The Golden Afternoon Mittens pattern can be found in the “By Hand” Lookbook No. 11 which features, among others, Harrisville Designs of New Hampshire. I mainly bought this book because of the New England focus. I used to live very close to Harrisville, but never visited. I was not a big time knitter back then, but you can be sure I will make the effort when I visit next time.
I miss my Autumn “golden afternoons” from my time living in New Hampshire. As I browsed through the book, I became very homesick. I decided to try the mitten pattern.
As I looked through the book (I bought mine from The Woolly Thistle), I was reminded of the beautiful state where I long to live once again. It’s no wonder this location was chosen for a craft book – some of the craftiest people on the planet live in New Hampshire! The book contains stories from farms (including a pie recipe), a basket maker, and a few knitting patterns. I was interested in knitting the mittens.
The designer of Golden Afternoon Mittens used Harrisville Highland yarn which I did not have, but would love to try when finances allow. This year I am trying to use stash yarn and not buy more new yarn, so I’m using my Azalea pink, Brooklyn Tweed Arbor yarn for this project. I found it on sale at Purl Soho.
Casting On For My Mittens
The Arbor yarn is a DK weight and the pattern calls for worsted (although I’ve also seen Highland listed as DK). I have two other mittens recently knit with this same Arbor yarn, so I do know my gauge somewhat. Those mittens (see Fiddlehead and Glissade) were stranded colorwork, and this pattern has a cable up the center, but is all one color, which makes it quicker to knit.
I used a size 5 needle in the small, 9-inch circular size, and casting on 44, which is the largest size in the mitten pattern. This turned out to be too large – see notes below.
The mitten was finished within a couple of days, but I did run into trouble. This mitten will be a good future reference for knitting gauge.
Size 6 needle / DK Arbor yarn / After washing and blocking my gauge was 21.5 stitches and 31 rows. Gauge in pattern is 20 x 30.
Notes to Self on Knitting The Second Mitten
One mitten is finished. It was easy and quick, but finding the right size was a problem. The cuff could be tighter, and the wrist / beginning of hand is loose. I switched down to the Medium size by knitting a couple of stitches together around the thumb gusset.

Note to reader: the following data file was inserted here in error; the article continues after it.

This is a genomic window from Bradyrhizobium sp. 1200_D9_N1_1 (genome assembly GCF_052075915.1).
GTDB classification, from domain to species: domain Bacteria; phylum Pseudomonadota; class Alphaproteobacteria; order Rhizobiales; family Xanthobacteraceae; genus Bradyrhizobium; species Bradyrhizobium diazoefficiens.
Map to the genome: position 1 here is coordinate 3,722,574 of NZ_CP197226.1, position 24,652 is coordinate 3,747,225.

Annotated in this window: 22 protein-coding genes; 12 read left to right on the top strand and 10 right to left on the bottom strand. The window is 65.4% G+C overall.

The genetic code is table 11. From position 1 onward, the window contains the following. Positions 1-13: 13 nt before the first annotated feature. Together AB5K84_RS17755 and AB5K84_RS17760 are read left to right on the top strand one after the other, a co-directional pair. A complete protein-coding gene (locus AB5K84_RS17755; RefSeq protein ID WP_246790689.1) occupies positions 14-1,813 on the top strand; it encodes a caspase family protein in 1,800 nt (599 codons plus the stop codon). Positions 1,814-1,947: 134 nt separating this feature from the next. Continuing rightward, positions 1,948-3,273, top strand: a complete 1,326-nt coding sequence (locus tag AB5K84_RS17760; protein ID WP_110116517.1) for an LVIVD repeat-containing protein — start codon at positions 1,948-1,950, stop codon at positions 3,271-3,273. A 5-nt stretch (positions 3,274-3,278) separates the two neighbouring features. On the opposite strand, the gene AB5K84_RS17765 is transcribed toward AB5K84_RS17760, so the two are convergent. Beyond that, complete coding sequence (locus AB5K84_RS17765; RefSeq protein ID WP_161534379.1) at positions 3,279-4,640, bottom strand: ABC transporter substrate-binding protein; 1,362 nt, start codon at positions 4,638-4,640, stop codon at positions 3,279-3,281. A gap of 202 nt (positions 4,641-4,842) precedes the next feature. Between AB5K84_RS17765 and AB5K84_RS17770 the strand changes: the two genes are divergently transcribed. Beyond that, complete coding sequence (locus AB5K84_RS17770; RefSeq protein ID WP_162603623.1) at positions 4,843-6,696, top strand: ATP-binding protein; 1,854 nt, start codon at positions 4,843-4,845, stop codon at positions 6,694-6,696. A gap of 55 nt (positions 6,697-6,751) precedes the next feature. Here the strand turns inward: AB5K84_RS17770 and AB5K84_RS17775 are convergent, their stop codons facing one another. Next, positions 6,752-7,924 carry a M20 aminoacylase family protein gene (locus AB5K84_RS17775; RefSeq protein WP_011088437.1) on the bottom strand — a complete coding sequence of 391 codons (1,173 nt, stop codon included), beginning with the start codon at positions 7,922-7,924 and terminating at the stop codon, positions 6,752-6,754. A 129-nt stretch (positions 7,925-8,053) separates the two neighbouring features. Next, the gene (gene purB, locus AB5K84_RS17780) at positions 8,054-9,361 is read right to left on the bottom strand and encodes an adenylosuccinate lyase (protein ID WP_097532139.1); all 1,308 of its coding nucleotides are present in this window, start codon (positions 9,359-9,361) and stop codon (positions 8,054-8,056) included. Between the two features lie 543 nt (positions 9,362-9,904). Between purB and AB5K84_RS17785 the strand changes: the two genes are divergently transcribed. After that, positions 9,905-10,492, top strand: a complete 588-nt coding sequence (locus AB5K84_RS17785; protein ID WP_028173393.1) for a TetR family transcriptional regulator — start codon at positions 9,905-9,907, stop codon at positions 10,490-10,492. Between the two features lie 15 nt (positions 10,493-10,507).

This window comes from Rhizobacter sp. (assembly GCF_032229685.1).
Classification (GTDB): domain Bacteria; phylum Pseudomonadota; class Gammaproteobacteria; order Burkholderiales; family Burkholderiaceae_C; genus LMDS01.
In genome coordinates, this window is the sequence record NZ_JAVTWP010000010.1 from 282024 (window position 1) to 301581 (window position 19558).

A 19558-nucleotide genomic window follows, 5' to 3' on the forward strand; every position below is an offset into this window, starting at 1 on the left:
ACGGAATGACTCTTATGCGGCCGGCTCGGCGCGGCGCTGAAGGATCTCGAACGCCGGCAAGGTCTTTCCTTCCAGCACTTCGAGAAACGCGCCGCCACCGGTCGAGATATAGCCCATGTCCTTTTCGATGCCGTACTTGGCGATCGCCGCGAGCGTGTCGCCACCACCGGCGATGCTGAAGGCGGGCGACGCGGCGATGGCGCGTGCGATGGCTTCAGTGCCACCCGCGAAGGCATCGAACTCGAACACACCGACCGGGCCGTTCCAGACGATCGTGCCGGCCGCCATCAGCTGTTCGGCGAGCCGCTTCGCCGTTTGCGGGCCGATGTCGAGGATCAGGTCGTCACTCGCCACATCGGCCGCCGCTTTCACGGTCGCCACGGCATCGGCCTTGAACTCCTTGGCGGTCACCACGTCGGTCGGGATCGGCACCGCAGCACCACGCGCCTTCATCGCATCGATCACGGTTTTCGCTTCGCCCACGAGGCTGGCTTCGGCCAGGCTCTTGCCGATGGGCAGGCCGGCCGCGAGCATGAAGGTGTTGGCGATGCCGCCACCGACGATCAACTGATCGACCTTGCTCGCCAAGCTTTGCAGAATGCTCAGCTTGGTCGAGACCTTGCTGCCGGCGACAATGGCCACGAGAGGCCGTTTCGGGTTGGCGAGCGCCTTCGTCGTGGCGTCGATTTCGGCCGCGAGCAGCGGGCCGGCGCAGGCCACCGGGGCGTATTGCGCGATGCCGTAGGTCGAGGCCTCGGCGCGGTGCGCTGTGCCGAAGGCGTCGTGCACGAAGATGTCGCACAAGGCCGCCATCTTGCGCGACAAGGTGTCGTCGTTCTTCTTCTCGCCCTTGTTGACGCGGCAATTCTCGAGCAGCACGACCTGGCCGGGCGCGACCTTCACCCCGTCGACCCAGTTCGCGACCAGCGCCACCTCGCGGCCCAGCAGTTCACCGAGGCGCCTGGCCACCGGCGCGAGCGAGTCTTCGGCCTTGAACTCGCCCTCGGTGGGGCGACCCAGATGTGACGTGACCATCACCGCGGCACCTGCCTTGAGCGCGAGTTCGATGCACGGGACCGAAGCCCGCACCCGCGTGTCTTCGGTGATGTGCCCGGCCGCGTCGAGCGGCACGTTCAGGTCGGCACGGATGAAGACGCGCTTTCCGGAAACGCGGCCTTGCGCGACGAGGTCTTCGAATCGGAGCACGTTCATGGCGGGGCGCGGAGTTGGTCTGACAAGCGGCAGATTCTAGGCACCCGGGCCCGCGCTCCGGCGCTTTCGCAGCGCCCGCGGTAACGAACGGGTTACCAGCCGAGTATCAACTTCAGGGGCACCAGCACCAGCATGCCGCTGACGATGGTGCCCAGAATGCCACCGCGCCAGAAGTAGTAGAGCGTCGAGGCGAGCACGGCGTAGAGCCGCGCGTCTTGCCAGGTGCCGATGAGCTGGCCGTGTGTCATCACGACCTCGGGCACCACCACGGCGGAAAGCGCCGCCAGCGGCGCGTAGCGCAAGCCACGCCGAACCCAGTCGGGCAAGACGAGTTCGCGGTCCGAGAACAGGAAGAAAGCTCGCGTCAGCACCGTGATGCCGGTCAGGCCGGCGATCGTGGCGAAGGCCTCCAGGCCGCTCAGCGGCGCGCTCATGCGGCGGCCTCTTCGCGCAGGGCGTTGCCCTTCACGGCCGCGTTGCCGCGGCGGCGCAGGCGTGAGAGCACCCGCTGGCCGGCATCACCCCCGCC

After blocking, my gauge increased (note above), so I need to stay with a size 5 to knit the hand using Medium size stitch counts.
Next time: Size 5 Needle, cast-on 40 (size Medium) and continue on with size 5 needle.
The Thumb… Ugh! I’m no pro at knitting thumbs, but I managed to pick up all the stitches and fill in the holes fine. I followed the directions for a size M which put 12 stitches on the DPNs for the thumb – this turned out to be too small! I tinked (un-knitted) back down the thumb and tried to fix it by adding more stitches. You can see that now the thumb looks horrible…!!
I guess experienced knitters would somehow tear it out and re-knit, but I don’t think I will be able to make it look any better at this point.
Use the Large size thumb stitch number – only very skinny-thumbed people could use 12 stitches on a thumb!
Final Thoughts on Golden Afternoon Mittens
I’ll make the second one and probably give them to my daughter as long as that thumb turns out alright.
- Easy pattern, once you know what C4B and C4F mean. But thumb stitch number seems off.
- I love Arbor yarn and the mitten is soft, but this is definitely a Fall / Autumn season mitten. A more wooly yarn may actually look better and be more forgiving of mistakes!
- The cable is not all that pretty (IMO)
I’m much happier with my colorwork mittens, even though the knitting is slower. The fabric is heavier and the end product was (near) perfection!